Sandy:I recall reading a long time ago in an essay by Conrad that work is our salvation. It could have been someone else, or maybe I’m imagining that I read it, but the thought is true. Not our only salvation, of course, but work does save us from the trouble that comes with having nothing good to do. I am 74 and I’m still doing continuing education in my field as if I have a future, and I’m not the only one. I intend to continue to work until something better comes along, and so far I haven’t found anything. I am still in demand and work keeps me from bothering my children.

    There are people who are good at retirement, and there are people who really need to retire. Maybe the elderly bagger was one of the latter, or maybe he likes being out and about and earning a little, too.

    Please keep contributing your talents as long as you enjoy it. . . .these days we need as much talent as we can get. Though, being on Ricochet, I think we are a bit of a skewed group. Perhaps there has been some odd awakening where those of traditional retirement age are increasingly choosing to forego retirement in favor of jobs in the retail industry or, perhaps, it is a sign of our weaker than advertised economy. I’m sure there are people in both camps, but I’ll wager there are more and more in the second one than CNBC will admit

    • #10
  11. Sandy Member
    Sandy
    @Sandy

    Pleated Pants Forever:

    Sandy:I recall reading a long time ago in an essay by Conrad that work is our salvation. …

    Please keep contributing your talents as long as you enjoy it. . . .these days we need as much talent as we can get. Though, being on Ricochet, I think we are a bit of a skewed group. Perhaps there has been some odd awakening where those of traditional retirement age are increasingly choosing to forego retirement in favor of jobs in the retail industry or, perhaps, it is a sign of our weaker than advertised economy. I’m sure there are people in both camps, but I’ll wager there are more and more in the second one than CNBC will admit

    Oh, I think you are right.  However, I think of a client long retired from an executive position with a big corporation,  who, as long as he was able, worked at The Container Store not because he needed money but because he loved it.  Everyone needs a reason to get up in the morning.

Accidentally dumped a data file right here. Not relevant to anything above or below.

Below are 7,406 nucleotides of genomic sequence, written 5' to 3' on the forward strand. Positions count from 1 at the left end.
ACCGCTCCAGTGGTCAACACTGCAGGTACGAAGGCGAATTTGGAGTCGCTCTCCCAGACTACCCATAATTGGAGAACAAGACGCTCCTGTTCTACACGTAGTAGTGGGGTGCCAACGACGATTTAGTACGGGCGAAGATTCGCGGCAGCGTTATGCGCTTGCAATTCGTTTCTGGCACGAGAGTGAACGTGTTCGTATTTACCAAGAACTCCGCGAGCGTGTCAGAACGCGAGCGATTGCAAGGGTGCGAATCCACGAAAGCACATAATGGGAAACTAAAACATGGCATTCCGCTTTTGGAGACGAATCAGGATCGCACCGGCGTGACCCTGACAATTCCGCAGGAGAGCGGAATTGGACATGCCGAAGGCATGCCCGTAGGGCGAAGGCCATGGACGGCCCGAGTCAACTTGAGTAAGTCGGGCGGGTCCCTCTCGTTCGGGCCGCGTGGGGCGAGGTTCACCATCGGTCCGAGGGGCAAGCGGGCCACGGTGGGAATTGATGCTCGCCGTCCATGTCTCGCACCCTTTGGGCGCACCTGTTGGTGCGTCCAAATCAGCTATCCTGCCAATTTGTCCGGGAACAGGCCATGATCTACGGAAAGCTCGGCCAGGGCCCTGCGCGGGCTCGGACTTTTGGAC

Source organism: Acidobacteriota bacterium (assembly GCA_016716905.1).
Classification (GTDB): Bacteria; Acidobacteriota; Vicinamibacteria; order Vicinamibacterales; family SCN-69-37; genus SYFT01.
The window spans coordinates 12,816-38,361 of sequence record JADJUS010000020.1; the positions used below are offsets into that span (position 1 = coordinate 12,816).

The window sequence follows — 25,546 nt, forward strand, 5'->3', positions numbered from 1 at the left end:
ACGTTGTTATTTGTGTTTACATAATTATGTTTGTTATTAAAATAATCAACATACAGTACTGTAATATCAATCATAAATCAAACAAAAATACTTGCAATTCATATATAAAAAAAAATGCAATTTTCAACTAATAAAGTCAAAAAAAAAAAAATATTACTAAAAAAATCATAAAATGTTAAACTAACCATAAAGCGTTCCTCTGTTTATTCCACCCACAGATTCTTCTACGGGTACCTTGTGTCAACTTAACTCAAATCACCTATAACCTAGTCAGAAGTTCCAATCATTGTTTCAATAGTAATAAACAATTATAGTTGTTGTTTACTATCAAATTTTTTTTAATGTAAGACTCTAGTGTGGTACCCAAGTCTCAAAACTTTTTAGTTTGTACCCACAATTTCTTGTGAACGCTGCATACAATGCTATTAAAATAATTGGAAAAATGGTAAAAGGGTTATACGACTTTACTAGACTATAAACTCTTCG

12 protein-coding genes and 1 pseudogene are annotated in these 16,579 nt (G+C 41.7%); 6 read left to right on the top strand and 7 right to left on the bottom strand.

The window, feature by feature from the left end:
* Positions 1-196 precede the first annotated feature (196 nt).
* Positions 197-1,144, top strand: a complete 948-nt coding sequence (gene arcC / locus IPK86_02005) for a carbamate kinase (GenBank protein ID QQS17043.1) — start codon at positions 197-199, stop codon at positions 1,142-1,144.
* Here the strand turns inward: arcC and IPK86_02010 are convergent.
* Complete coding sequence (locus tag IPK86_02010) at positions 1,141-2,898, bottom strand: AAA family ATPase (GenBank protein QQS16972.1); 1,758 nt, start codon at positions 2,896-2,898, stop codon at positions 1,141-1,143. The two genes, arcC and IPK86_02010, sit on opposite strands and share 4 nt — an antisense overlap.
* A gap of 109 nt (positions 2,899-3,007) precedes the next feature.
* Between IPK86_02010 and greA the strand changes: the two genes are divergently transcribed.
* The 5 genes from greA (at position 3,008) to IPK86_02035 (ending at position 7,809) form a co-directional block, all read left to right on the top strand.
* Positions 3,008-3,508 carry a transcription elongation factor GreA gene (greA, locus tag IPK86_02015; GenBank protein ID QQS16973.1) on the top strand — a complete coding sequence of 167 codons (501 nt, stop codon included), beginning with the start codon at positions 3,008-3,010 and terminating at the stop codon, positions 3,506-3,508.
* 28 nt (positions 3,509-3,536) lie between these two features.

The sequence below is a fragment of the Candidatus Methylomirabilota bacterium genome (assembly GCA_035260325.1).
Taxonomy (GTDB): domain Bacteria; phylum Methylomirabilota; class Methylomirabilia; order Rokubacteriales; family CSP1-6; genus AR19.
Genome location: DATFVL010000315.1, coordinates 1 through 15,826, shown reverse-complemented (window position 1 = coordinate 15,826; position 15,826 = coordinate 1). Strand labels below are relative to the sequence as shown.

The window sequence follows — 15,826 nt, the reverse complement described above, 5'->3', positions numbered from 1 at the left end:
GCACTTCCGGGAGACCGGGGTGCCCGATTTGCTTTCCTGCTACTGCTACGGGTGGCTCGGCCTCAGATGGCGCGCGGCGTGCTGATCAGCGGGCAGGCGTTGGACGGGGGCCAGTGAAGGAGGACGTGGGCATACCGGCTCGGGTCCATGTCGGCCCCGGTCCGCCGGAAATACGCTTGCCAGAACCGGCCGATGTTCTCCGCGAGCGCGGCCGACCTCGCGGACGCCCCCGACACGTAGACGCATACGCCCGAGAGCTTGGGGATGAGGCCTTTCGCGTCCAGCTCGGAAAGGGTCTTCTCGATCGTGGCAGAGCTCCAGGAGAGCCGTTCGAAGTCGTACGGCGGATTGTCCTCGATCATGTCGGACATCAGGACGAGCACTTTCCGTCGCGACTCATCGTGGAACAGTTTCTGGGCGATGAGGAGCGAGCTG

• #11
  12. Petty Boozswha Inactive
    Petty Boozswha
    @PettyBoozswha

    I’m sure a big factor is the change in family structure – grandparents are now expected to raise three generations since their daughters never got married.

    • #12
  13. Spin Coolidge
    Spin
    @Spin

    RushBabe49: I wonder how many other “elderly” people are like me (I’m 66) are still working because they WANT to, not because they have to.  I could retire right now, and collect Social Security, and have my younger husband who earns over twice what I do support me.  But I don’t, because I want to remain a productive member of society.

    I was gonna point out that I wouldn’t consider 65-75 necessarily elderly.  My mom is 71 and she still runs her business.

    Seeing the number of older folks increasingly in the work force doesn’t bother me.  It is the other end of the stick we need to be worried about.

    • #13
  14. Man With the Axe Inactive
    Man With the Axe
    @ManWiththeAxe

    Sandy: Everyone needs a reason to get up in the morning.

    Mine is because I have to go to the bathroom.

    • #14
  15. Kozak Member
    Kozak
    @Kozak

    Pleated Pants Forever: I’m not suggesting quick hikes that would return us to normal interest rates, and collapse the house of cards we have built, but it’s time to recognize that our current policies have some very real negative consequences contrary to the media’s storyline.

    They don’t care. Their buddies on Wall Street are swimming in free money.  That’s all that matters.

    • #15
  16. livingthehighlife Inactive
    livingthehighlife
    @livingthehighlife